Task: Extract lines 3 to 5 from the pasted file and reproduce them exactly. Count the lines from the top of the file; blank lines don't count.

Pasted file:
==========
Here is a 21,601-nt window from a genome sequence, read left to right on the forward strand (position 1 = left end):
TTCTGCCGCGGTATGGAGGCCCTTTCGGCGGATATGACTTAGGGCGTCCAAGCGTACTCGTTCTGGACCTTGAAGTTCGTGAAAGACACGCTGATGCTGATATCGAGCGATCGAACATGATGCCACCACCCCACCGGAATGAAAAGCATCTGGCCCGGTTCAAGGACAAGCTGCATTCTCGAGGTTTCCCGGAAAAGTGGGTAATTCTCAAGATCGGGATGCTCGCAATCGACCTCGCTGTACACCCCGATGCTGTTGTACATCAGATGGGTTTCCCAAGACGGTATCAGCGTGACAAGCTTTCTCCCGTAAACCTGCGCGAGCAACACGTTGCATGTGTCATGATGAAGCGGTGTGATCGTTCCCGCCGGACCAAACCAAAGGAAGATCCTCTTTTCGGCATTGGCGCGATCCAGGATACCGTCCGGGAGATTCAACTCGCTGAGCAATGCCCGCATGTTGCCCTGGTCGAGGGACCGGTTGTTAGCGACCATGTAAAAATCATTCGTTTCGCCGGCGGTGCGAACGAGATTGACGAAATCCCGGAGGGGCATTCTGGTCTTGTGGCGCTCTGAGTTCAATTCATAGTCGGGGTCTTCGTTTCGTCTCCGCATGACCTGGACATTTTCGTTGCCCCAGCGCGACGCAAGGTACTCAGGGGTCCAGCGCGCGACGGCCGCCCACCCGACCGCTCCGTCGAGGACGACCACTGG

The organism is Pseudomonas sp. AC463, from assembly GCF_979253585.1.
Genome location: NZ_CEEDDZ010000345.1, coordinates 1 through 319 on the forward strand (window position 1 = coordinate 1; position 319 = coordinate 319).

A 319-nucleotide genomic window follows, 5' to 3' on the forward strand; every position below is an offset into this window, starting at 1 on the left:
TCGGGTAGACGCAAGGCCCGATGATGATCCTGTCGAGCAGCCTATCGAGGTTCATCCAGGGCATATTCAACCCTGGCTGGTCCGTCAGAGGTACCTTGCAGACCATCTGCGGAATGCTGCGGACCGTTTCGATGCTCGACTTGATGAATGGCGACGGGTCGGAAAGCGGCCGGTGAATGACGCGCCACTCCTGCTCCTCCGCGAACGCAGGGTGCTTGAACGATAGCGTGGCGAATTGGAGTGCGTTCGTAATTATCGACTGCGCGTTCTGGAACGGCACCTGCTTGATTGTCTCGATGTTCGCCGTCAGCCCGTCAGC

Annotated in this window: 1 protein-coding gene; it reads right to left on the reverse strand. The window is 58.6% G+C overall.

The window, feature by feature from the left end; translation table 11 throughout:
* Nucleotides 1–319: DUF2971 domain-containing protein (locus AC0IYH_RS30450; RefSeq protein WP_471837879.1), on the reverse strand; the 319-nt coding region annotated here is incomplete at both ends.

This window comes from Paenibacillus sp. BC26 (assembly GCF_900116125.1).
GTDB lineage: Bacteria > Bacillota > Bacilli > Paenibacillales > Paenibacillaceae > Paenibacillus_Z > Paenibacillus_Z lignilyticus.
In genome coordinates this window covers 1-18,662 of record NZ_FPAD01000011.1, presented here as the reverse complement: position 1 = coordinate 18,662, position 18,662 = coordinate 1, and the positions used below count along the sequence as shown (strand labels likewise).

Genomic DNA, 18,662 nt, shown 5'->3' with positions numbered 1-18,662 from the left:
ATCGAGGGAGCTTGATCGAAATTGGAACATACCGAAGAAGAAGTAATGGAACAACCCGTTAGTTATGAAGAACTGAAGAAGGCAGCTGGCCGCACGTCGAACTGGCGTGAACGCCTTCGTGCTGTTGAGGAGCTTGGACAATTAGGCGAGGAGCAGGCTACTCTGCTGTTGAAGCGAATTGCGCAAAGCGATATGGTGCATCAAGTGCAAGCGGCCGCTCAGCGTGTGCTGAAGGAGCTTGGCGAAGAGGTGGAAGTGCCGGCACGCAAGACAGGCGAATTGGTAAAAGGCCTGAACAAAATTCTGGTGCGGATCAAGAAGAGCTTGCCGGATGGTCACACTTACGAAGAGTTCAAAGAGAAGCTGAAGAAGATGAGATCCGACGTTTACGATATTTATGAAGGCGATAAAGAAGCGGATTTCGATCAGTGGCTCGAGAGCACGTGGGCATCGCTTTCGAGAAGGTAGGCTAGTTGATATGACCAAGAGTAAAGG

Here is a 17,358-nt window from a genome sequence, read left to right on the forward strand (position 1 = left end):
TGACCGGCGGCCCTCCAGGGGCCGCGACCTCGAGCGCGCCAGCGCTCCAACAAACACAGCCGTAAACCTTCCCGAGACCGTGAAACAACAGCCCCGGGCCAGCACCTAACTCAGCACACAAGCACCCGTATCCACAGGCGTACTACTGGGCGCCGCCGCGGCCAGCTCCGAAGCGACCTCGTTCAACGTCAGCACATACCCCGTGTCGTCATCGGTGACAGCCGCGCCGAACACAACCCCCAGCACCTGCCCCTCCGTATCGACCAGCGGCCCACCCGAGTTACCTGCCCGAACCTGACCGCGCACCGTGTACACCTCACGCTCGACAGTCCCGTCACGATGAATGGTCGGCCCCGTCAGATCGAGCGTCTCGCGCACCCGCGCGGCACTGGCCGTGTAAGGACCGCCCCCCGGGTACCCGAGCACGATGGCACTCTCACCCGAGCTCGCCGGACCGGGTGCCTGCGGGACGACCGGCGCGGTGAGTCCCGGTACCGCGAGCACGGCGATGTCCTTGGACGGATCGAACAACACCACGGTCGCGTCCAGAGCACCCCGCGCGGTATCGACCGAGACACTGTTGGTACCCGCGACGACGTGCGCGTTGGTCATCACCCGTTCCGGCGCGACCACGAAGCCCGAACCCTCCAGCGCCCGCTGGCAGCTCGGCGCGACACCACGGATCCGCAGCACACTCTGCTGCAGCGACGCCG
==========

The organism is Pseudomonas sp. AC463, from assembly GCF_979253585.1.
Genome location: NZ_CEEDDZ010000345.1, coordinates 1 through 319 on the forward strand (window position 1 = coordinate 1; position 319 = coordinate 319).

A 319-nucleotide genomic window follows, 5' to 3' on the forward strand; every position below is an offset into this window, starting at 1 on the left: